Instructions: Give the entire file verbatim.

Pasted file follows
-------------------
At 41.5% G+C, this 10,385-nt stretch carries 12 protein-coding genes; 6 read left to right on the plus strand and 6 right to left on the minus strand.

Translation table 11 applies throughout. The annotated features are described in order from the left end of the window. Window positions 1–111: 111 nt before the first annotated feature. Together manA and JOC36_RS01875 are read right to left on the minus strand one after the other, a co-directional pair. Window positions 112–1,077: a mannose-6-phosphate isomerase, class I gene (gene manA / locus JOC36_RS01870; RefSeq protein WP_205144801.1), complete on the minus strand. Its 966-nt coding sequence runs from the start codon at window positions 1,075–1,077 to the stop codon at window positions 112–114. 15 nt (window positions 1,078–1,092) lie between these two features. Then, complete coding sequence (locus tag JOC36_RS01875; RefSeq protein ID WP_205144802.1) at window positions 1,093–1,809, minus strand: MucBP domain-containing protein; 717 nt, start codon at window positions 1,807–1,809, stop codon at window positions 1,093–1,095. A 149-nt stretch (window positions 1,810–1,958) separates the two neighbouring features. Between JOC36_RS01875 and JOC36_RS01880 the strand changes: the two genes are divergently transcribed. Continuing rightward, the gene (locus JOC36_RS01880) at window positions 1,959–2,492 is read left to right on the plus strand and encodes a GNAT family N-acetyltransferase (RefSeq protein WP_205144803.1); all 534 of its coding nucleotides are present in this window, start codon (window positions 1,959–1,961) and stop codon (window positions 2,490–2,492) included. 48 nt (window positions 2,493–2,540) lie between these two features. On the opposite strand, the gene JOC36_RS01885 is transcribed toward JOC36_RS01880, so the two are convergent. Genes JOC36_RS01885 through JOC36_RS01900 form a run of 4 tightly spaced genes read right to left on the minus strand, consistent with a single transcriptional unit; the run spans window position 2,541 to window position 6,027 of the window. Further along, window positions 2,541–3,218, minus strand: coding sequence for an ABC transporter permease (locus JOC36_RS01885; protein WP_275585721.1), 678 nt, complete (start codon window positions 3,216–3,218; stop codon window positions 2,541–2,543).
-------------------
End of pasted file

At 41.5% G+C, this 10,385-nt stretch carries 12 protein-coding genes; 6 read left to right on the plus strand and 6 right to left on the minus strand.

Translation table 11 applies throughout. The annotated features are described in order from the left end of the window. Window positions 1–111: 111 nt before the first annotated feature. Together manA and JOC36_RS01875 are read right to left on the minus strand one after the other, a co-directional pair. Window positions 112–1,077: a mannose-6-phosphate isomerase, class I gene (gene manA / locus JOC36_RS01870; RefSeq protein WP_205144801.1), complete on the minus strand. Its 966-nt coding sequence runs from the start codon at window positions 1,075–1,077 to the stop codon at window positions 112–114. 15 nt (window positions 1,078–1,092) lie between these two features. Then, complete coding sequence (locus tag JOC36_RS01875; RefSeq protein ID WP_205144802.1) at window positions 1,093–1,809, minus strand: MucBP domain-containing protein; 717 nt, start codon at window positions 1,807–1,809, stop codon at window positions 1,093–1,095. A 149-nt stretch (window positions 1,810–1,958) separates the two neighbouring features. Between JOC36_RS01875 and JOC36_RS01880 the strand changes: the two genes are divergently transcribed. Continuing rightward, the gene (locus JOC36_RS01880) at window positions 1,959–2,492 is read left to right on the plus strand and encodes a GNAT family N-acetyltransferase (RefSeq protein WP_205144803.1); all 534 of its coding nucleotides are present in this window, start codon (window positions 1,959–1,961) and stop codon (window positions 2,490–2,492) included. 48 nt (window positions 2,493–2,540) lie between these two features. On the opposite strand, the gene JOC36_RS01885 is transcribed toward JOC36_RS01880, so the two are convergent. Genes JOC36_RS01885 through JOC36_RS01900 form a run of 4 tightly spaced genes read right to left on the minus strand, consistent with a single transcriptional unit; the run spans window position 2,541 to window position 6,027 of the window. Further along, window positions 2,541–3,218, minus strand: coding sequence for an ABC transporter permease (locus JOC36_RS01885; protein WP_275585721.1), 678 nt, complete (start codon window positions 3,216–3,218; stop codon window positions 2,541–2,543).